All that said, I'm really excited! Can't wait to open these guys up when they arrive in just over a week's time. I have waited years. I can wait another week for the pre-orders to actually ship.

[Image copyright belongs to Forge World. Used here under "Fair Use" clause to illustrate discussion above on the new products. No infringement intended on copyright.]

Friday, May 18, 2018

30k is alive and kicking

So, there has been a lot of "discussion" on the interwebs and social media platforms recently about the supposed demise of the 30k game format. I will not pretend to have any inside knowledge about the rumours that have been circulating, their origins, or anything associated with that.

What I do want to say is that from my perspective, 30k is very much alive and kicking.

There are plentiful reasons to think this. Here are a few off the top of my head.

* Tournaments. A large array of tournaments feature 30k alongside 40k and Age of Sigmar. As well as Lord of the Rings. These tournaments are very well organised and attended on the whole. More than this, there remains exclusive 30k tournaments. Sure, Rogue Trader events still happen and Rogue Trader is not a recognised format much any longer. But the interest from the fan base is still there and very strong.

* Miniatures. There are plentiful new sculpts and miniatures that are coming along now and in the near future. Mark well for instance the Alpharius miniature that I hope will be up for pre-orders soon along with the other Alpha Legion goodies (terminators, new Preators, and so forth).

* Rules. The continuing publication of the Horus Heresy series remains impressive. The White Scars and Blood Angels should be getting the specialist treatment in the next book in the series that is due out later this year.

* Books. This is underpinned by the long running range of Horus Heresy novels from the Black Library that keep on coming out. Perhaps they will reach an end soon with the siege of Terra being hinted at. But after that, there is the Scouring to deal with. Plus the other Primarch books. It will keep going for as long as people read them.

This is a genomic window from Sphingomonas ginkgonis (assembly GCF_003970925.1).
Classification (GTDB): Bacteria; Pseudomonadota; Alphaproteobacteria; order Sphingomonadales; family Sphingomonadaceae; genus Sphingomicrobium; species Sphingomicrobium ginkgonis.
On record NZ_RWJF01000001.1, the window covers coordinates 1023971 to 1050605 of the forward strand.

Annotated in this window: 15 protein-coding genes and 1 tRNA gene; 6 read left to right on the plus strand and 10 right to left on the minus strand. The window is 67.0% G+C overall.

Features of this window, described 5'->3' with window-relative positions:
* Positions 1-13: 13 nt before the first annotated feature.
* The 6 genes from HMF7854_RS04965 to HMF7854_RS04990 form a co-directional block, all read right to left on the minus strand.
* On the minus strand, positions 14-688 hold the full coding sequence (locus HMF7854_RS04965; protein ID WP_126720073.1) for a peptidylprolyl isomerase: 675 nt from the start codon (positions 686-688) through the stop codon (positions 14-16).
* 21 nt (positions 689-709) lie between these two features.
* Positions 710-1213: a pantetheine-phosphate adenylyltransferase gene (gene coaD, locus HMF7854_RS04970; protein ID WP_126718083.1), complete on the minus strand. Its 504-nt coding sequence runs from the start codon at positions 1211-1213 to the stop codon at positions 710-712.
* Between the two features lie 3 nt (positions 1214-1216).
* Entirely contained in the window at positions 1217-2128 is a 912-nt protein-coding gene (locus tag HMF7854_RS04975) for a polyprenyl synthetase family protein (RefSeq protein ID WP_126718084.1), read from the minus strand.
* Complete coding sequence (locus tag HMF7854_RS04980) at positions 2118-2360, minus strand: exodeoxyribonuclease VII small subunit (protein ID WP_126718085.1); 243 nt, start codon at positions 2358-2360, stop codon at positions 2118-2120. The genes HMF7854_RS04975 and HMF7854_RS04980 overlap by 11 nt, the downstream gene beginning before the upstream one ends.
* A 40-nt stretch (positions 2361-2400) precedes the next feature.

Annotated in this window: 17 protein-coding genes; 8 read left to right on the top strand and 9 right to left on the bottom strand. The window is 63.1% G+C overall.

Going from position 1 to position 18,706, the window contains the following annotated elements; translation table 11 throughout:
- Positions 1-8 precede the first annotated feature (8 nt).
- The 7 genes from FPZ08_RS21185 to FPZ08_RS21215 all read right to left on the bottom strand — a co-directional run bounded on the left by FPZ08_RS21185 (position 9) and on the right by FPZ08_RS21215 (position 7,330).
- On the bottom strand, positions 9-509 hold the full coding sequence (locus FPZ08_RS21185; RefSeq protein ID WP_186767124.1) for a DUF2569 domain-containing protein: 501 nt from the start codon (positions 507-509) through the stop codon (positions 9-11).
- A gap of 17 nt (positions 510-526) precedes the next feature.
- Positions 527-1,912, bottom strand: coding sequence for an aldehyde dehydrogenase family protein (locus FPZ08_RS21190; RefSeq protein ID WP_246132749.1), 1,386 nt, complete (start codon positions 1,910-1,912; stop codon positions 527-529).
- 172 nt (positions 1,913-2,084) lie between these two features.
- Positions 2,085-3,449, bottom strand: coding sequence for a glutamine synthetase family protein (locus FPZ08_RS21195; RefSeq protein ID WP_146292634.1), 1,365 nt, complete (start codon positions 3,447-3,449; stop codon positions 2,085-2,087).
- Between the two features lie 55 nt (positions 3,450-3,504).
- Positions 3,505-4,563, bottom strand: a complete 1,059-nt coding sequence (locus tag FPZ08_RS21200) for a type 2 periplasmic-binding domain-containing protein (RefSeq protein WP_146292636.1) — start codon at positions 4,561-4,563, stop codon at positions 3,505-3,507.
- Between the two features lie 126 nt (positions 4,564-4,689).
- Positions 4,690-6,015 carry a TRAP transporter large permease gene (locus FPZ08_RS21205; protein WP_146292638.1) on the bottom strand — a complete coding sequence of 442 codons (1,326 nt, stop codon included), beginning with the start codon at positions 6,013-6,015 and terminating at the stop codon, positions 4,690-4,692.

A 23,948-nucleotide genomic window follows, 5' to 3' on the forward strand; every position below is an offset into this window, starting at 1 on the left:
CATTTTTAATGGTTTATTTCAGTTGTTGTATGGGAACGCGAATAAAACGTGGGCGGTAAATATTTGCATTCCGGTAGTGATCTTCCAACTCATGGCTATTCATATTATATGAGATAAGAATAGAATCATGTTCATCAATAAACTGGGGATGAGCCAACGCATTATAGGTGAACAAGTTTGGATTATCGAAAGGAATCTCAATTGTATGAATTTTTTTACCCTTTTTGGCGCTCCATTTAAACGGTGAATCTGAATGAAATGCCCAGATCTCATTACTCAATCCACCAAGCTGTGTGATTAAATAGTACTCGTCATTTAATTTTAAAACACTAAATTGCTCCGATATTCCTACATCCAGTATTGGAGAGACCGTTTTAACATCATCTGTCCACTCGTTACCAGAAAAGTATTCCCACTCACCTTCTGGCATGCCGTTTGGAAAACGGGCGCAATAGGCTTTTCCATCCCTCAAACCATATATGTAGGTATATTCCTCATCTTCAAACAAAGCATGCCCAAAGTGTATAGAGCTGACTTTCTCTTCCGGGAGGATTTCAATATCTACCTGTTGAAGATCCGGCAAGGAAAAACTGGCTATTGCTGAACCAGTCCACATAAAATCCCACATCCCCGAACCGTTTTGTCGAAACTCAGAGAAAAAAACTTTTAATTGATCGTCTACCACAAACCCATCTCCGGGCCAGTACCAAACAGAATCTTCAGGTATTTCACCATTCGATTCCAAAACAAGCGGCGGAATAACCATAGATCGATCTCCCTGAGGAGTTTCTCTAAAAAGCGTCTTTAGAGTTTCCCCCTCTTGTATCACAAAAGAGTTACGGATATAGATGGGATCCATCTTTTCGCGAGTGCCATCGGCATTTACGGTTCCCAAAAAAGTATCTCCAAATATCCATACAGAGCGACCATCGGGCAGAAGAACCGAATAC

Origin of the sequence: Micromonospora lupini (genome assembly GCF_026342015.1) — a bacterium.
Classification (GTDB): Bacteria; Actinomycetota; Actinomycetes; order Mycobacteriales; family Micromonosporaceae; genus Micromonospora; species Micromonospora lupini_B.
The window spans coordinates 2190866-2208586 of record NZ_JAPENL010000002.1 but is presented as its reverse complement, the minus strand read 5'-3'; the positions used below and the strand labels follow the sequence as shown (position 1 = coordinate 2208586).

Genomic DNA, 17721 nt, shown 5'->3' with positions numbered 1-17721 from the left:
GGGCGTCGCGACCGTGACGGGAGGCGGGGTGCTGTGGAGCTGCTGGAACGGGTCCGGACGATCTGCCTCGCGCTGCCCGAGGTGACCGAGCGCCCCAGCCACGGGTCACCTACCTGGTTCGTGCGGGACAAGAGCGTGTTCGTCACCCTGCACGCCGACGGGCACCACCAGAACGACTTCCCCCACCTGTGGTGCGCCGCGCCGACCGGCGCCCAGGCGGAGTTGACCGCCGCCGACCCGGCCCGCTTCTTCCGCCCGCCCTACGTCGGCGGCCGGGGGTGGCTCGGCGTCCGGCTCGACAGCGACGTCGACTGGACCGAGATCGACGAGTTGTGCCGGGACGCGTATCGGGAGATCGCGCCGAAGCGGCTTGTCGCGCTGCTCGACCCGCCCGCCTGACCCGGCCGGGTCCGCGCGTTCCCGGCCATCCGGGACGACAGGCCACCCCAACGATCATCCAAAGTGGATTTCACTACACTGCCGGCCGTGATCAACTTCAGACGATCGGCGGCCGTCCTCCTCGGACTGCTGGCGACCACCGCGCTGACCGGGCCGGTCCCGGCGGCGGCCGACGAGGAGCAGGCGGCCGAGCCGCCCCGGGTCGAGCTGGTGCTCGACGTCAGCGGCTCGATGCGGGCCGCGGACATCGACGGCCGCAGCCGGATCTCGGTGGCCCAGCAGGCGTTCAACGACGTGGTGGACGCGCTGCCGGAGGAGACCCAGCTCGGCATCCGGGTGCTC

* Blogs. The sheer amount of material on the 30k era is impressive. I'm not even talking about the reviews that Warpstone Flux seems to be famous for these days -- they sheer quantity of painting, conversions, and every other gram of hobby goodness out there shouts out loudly that 30k is still in business and going nowhere.

Overall, the fan base is strong, and very dedicated. I don't put too much stock in some specialist parts being withdrawn from sale -- every company does this. I'm certain that replacement stock will be forthcoming at some point in some form or other.

Monday, May 14, 2018

Digest from Coventry

Like many others in the hobby, I was not able to make it to Coventry over the weekend to be part of the festival that was being held there. However, the internet being its wonderful self means that many of us don't have to miss out on the main announcements thanks to the wonderful hobbyists that do attend these events and regularly post to blogs and other media on the news being released. More than this, the Warhammer team themselves have got involved with doing what a large number of blogs out there are already doing: detailing the news themselves, but with already extant high resolution images of the new miniatures and games being previewed.

So, what caught my eyes this time?

Near the top of the list is the extensive Alpha Legion releases that are being made. I think a number of people were able to pick up Alpharius at Coventry, but I'm going to have to wait a few weeks longer for that by the looks of it. More interesting in the Alpha Legion territory were the impending release of two praetors, pictured below in the Warhammer Community image. 

These miniatures are very interesting from a number of points of view. Firstly the design is clearly meant to blend in with other miniatures. The terminator armoured praetor will clearly slot in very nicely alongside the Lernaeans themselves. The other one features a scaled set of armour that would be very much in keeping with the head under units. Note as well the cape on this one which could readily make it useful for this purpose.